5 places called Paris that aren't overrun by tourists and why you should visit them
Lighthouse at Bovbjerg Fyr (Shutterstock.com)
With a population of only 12, this tiny farming hamlet sits on the road between Struer and Lemvig in Central Jutland.
What to see: Not a lot. Head instead to the coastal town of Lemvig where there is at least a museum of religious art and a lighthouse and the opportunity to go on a seal safari by tractor bus.
Interesting fact: Rome is less than 10 kilometres away. It lies south of Lemvig and is even smaller than Paris.
Make sure you: Follow the planetstien (planet trail) of a 1:1.000.000.000 scale mode of the solar system that starts on the edge of Lemvig. Pluto, the outer most planet, is 5 kilometres away.
Parisian bonefish (Shutterstock.com)
One of three settlements on Kiritimati Island in Kiribati named after European places, Paris sits on Benson Point near the southern entrance to a large lagoon that dominates the island. Poor anchorage saw it abandoned in favour of London on the other side of the lagoon.
What to see: The East Point balloon anchor where the British tested hydrogen bombs in the 1950s.
Interesting fact: Paris was named by Father Emmanual Rougier, a homesick French priest who leased the island from 1917 to 1939. He chose it as his home and planted over 800,000 coconut trees.
Make sure you: Go fishing in the lagoon. Anglers come from all over the world to try their hand at landing a bonefish here.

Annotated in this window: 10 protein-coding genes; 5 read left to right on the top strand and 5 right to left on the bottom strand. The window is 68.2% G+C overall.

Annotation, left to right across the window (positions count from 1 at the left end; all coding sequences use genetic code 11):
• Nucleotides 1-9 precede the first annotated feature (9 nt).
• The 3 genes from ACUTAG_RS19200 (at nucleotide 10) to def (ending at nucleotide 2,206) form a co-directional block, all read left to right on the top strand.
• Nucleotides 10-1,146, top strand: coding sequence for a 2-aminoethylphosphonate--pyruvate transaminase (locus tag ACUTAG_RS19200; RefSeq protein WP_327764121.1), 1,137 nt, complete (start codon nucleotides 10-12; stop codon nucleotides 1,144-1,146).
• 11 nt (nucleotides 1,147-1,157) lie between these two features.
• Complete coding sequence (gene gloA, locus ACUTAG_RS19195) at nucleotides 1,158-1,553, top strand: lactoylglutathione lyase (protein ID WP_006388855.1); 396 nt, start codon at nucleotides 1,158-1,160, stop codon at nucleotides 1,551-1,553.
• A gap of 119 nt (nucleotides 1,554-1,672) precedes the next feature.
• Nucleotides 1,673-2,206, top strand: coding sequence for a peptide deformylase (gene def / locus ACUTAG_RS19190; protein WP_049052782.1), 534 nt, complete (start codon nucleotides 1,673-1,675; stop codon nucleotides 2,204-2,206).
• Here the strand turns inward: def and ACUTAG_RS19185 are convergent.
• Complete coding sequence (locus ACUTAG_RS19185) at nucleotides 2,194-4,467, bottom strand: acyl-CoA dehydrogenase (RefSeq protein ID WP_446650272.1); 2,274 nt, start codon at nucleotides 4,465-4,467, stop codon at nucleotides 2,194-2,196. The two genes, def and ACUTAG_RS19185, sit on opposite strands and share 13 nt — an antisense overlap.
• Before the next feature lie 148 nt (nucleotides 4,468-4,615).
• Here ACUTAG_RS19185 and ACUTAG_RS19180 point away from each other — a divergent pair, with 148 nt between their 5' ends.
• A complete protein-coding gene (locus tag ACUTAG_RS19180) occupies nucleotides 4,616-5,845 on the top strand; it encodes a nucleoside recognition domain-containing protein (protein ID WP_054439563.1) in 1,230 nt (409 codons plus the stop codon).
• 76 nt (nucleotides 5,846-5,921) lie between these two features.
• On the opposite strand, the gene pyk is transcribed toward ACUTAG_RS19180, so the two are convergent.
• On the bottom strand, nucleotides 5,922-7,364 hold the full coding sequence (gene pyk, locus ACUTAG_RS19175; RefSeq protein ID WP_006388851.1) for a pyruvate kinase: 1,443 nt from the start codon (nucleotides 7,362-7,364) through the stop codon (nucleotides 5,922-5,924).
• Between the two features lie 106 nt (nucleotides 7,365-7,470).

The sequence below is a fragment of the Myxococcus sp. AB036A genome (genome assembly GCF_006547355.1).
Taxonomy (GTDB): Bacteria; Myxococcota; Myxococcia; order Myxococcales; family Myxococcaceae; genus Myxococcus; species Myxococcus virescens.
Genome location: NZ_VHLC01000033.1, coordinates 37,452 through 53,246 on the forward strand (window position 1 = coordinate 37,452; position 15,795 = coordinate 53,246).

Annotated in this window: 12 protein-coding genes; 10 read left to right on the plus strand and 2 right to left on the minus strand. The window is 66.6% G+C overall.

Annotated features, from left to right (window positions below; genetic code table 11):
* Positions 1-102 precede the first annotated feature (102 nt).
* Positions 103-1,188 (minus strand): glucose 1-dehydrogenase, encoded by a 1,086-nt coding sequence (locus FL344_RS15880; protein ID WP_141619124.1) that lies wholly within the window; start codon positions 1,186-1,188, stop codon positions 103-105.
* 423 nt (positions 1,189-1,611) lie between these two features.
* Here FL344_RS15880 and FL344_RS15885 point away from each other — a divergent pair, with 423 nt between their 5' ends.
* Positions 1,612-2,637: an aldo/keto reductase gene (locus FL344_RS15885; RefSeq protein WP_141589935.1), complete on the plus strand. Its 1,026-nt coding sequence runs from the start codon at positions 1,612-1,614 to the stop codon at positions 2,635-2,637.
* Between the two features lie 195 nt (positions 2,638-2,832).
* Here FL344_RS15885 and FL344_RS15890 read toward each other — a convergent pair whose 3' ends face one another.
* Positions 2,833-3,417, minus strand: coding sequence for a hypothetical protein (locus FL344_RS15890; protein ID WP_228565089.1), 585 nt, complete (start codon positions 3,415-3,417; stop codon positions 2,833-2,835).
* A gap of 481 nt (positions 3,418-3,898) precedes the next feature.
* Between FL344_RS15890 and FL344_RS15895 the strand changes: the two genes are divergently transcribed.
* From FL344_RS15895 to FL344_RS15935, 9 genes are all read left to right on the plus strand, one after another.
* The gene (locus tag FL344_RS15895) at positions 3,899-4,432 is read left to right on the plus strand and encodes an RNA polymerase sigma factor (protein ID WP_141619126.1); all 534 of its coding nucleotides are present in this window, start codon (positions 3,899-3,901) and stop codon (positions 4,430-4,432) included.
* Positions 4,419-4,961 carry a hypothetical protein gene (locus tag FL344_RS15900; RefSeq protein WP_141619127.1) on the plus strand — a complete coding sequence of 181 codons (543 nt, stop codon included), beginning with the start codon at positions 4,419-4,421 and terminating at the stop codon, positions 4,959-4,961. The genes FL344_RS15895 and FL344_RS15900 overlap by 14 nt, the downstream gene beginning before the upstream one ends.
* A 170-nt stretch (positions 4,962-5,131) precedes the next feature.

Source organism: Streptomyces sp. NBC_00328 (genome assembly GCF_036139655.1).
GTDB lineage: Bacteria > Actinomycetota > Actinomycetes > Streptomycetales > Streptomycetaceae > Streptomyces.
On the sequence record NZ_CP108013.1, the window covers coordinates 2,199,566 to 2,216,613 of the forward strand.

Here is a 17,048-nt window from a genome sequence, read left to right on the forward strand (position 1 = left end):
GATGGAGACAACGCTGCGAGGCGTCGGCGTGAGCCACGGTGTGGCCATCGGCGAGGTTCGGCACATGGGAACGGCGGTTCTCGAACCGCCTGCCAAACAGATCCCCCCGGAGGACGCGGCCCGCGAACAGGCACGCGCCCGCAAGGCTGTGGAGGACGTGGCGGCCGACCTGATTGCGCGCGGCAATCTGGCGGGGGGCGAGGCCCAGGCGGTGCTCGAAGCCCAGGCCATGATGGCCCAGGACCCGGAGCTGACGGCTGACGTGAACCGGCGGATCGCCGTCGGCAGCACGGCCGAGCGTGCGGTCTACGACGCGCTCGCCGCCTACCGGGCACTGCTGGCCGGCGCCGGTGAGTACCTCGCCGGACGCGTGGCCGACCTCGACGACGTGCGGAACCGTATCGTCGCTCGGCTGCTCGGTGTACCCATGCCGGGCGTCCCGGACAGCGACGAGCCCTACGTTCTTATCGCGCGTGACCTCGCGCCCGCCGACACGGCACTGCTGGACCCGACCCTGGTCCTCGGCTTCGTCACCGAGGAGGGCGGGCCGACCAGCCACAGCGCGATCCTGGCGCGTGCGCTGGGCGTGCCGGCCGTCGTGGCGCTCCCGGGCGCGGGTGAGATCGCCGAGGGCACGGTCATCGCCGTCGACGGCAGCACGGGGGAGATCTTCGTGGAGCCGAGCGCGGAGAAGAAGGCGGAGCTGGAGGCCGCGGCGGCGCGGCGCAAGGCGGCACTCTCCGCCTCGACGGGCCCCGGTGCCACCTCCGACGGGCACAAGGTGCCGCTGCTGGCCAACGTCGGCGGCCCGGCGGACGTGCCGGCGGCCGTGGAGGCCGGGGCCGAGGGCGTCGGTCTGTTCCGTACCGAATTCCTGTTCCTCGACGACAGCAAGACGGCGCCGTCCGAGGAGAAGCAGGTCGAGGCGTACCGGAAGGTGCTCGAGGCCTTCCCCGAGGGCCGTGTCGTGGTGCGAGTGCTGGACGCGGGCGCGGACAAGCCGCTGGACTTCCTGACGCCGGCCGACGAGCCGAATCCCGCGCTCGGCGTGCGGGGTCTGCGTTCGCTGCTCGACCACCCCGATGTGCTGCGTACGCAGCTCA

Festival mask, Panama (Shutterstock.com)
This tiny village can be found in the Parita District of the Herrera Province in Panama.
What to see: The Festival del Manito, in the nearby city of Ocú. One of the most important folk festivals, it includes the Tamarin Duel, where people get the chance to ‘have it out’ with people who have wronged them.
Interesting fact: The pottery made in the Herrera province is regarded as the best in the country and bears a striking resemblance to pre-Columbian pottery recently unearthed by archaeologists in the province.
Make sure you: Enjoy a glass or two of ‘seco,’ the local sugarcane liqueur. A little drier than rum, it is Panama’s most famous alcoholic drink.
Old fountain, Paris, Texas (Shutterstock.com)
Situated in north-east Texas on the western edge of Piney Woods, Paris Texas is the only other Paris on the list to boast a replica of the Eiffel Tower. At one stage, it had two, but the one made from wood was destroyed by a tornado. Locals affectionately call the city ‘the second largest Paris in the world.’
What to see: The 70-foot Eiffel Tower, of course. You can’t miss it. It’s topped with a large red cowboy hat. There are a number of historical residences worth seeking out too, including Sam Bell Maxey House, home to the Confederate general of the same name.
Interesting fact: Scottish band Texas took their name from the title of the film, Paris, Texas. Fellow Scottish band, Travis, named themselves after its main protagonist.
Make sure you: Pop by the Pine Branch Daylily Farm. They breed and sell over 1,000 registered varieties of this stunning flower.
Paris, Ontario (Shutterstock.com)
Established in 1850, this town of 12,000 people sits on the banks of the Grand River in Ontario, Canada.
What to see: Aged cobblestone houses. The use of cobblestones embedded in mortar was a popular building technique in this part of Canada during the 1800s. There are so many of them in Paris that it is called “the cobblestone capital of Canada.”
Interesting fact: Paris is unusual in that it was not named after the French capital. Instead, it gained its name because of the nearby deposits of gypsum, used to make plaster of Paris.
Make sure you: Visit at least one cobblestone house. There really isn’t much else to do.
Main image: The outskirts of Paris, Denmark (Creative Commons: Olaf Just)